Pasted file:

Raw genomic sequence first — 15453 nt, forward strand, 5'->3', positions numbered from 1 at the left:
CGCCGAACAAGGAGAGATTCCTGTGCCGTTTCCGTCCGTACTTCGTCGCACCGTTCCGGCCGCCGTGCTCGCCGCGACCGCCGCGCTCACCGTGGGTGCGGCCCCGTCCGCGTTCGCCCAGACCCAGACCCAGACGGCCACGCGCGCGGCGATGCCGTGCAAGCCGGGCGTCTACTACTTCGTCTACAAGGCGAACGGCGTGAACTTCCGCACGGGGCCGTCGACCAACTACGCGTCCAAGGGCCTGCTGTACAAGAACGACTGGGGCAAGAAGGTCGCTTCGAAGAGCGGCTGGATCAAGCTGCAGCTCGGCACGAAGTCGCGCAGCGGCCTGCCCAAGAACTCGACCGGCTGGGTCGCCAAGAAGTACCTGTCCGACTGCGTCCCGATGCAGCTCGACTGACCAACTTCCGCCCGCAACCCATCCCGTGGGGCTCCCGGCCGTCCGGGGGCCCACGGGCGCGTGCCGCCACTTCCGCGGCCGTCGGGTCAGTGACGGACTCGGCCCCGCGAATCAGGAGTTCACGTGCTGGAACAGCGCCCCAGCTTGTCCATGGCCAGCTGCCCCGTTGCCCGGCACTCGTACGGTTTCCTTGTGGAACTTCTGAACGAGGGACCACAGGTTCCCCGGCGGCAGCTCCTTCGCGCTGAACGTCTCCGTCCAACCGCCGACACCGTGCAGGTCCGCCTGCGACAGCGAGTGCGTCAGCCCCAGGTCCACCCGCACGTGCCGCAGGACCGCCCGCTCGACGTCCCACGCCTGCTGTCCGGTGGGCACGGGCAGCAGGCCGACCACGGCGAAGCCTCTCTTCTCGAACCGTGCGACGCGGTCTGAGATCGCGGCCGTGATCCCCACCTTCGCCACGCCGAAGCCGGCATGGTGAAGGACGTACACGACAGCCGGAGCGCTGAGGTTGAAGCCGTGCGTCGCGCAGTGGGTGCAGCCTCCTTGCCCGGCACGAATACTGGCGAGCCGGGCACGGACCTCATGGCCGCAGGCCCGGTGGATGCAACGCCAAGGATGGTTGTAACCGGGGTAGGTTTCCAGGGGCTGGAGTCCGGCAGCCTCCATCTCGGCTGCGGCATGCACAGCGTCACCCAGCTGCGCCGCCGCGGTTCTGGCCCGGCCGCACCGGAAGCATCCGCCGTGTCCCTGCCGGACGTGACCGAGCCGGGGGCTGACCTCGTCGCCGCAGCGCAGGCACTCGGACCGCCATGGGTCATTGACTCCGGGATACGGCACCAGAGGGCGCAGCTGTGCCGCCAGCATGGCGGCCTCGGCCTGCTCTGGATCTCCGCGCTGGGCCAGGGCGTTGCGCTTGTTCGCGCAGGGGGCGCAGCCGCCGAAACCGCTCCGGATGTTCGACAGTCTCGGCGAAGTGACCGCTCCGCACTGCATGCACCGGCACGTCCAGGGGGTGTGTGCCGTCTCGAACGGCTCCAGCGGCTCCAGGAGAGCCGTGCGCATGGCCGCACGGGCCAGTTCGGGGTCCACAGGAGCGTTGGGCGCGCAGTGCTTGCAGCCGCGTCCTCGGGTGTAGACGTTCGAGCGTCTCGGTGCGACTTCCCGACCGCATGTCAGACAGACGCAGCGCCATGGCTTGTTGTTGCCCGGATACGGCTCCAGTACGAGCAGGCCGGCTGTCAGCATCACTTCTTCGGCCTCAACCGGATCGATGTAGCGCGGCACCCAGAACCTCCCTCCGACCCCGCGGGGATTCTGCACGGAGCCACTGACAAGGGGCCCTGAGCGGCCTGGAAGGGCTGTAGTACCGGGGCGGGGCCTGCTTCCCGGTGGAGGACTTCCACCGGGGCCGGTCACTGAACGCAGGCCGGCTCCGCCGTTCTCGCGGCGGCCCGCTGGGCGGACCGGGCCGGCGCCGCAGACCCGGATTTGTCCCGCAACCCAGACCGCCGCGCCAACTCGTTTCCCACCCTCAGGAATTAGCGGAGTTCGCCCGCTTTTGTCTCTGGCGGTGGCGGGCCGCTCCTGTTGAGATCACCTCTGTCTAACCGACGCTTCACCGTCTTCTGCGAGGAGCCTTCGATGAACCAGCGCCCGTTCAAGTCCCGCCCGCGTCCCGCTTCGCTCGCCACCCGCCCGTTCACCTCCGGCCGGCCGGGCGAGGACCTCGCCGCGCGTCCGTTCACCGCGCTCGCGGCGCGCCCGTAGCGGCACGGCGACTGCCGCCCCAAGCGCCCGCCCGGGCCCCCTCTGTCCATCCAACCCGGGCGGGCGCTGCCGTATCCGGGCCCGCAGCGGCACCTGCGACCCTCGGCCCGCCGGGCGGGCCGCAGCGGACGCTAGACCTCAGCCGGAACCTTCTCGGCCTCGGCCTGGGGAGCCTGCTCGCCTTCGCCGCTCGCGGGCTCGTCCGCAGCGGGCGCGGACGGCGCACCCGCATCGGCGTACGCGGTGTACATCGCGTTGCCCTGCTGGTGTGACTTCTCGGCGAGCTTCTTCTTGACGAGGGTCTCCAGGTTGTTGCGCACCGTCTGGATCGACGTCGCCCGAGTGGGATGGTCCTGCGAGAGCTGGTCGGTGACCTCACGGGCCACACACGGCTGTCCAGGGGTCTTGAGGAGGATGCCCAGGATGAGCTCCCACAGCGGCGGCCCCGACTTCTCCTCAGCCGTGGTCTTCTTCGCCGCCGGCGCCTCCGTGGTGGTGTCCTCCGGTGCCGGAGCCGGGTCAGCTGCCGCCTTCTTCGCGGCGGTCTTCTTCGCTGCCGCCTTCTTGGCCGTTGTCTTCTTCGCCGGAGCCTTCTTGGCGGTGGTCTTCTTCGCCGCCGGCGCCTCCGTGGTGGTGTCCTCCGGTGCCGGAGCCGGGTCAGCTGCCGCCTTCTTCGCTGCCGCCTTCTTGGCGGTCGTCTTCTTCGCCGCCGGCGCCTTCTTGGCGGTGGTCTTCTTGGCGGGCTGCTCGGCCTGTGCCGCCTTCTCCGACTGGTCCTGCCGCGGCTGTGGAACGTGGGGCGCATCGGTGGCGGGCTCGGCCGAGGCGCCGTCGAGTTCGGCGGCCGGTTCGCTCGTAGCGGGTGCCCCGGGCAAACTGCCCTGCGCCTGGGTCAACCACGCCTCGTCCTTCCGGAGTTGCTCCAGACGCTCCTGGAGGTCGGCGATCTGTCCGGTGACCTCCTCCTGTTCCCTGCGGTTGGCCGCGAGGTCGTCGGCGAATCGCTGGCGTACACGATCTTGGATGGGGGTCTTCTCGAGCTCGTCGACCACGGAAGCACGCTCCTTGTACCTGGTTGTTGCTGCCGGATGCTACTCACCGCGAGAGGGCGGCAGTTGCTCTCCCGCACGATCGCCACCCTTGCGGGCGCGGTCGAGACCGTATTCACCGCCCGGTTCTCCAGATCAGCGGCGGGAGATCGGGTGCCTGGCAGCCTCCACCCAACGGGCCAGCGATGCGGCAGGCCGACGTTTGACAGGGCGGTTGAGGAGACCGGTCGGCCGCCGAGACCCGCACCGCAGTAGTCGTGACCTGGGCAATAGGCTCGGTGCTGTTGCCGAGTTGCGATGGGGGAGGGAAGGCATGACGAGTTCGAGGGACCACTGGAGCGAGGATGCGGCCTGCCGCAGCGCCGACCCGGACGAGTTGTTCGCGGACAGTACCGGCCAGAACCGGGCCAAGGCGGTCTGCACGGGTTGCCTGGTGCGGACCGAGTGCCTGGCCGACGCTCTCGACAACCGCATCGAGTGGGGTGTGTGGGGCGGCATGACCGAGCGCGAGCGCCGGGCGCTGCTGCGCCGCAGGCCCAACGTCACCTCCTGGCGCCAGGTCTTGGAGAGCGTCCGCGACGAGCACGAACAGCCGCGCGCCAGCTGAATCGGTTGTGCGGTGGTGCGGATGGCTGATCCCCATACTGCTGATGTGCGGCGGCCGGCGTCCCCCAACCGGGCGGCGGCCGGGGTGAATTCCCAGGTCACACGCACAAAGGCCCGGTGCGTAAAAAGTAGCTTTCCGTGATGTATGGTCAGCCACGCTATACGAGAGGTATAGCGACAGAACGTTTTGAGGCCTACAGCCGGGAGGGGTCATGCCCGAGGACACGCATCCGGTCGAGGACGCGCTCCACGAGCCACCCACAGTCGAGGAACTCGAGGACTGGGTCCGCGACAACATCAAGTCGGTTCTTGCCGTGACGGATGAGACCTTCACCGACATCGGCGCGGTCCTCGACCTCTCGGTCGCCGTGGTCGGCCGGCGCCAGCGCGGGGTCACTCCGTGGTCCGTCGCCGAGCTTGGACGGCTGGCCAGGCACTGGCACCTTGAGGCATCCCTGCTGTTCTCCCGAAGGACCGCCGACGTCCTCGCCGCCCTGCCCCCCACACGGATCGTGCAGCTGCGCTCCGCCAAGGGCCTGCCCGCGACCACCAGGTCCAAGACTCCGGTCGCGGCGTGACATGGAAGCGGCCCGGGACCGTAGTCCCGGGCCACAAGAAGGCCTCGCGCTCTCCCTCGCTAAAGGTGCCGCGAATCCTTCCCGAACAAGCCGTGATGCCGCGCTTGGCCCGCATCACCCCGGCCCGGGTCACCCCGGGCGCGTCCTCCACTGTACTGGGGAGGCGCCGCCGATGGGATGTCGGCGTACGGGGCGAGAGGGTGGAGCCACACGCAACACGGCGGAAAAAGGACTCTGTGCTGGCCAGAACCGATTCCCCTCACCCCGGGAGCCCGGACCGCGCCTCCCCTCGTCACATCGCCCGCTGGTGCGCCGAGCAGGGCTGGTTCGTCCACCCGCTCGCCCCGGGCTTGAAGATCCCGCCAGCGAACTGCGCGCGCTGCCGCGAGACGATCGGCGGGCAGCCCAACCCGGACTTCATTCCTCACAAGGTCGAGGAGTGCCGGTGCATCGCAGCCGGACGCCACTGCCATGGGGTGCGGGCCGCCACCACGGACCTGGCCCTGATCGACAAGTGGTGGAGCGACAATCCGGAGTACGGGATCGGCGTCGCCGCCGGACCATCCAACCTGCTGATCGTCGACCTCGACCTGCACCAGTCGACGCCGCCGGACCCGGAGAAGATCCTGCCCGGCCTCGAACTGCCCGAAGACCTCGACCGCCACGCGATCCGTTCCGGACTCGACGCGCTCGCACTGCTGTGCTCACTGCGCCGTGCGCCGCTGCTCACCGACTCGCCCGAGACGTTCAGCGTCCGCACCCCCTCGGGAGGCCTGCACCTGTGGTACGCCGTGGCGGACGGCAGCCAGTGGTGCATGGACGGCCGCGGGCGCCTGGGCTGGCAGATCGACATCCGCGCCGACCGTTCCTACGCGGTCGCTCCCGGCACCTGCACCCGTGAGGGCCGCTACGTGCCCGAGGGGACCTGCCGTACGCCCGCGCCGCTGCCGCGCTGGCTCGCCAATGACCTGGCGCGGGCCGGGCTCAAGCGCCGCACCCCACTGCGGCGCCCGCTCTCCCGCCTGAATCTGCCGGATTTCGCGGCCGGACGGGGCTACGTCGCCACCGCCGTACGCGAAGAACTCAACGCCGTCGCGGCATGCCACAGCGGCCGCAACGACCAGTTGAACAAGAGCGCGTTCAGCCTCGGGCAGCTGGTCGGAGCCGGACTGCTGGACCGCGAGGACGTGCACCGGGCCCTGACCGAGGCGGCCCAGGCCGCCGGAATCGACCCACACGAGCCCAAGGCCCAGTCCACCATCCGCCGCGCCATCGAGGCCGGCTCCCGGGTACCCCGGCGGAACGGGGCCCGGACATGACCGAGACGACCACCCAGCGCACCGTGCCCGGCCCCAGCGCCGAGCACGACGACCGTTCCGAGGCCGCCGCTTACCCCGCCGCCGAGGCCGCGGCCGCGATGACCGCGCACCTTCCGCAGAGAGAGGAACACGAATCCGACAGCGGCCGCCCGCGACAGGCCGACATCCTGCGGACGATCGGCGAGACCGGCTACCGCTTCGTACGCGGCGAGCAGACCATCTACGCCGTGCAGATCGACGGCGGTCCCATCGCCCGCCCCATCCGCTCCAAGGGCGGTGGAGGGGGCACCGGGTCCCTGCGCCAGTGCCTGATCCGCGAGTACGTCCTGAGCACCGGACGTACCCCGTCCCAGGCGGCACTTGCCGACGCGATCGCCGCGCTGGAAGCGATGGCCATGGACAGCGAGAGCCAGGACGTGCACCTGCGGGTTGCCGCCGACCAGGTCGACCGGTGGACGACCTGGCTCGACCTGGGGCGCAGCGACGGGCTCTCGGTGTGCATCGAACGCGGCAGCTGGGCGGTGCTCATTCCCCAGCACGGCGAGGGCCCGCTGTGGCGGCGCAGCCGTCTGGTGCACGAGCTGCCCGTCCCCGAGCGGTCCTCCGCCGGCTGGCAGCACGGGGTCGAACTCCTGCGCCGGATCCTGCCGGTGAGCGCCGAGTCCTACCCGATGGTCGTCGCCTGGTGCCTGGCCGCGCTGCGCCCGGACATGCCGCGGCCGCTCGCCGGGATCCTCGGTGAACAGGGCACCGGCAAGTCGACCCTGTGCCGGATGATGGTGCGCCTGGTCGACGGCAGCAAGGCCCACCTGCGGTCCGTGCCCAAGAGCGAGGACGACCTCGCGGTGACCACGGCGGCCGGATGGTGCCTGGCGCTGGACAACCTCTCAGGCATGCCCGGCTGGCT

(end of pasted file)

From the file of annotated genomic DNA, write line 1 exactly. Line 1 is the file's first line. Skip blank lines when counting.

Raw genomic sequence first — 15453 nt, forward strand, 5'->3', positions numbered from 1 at the left: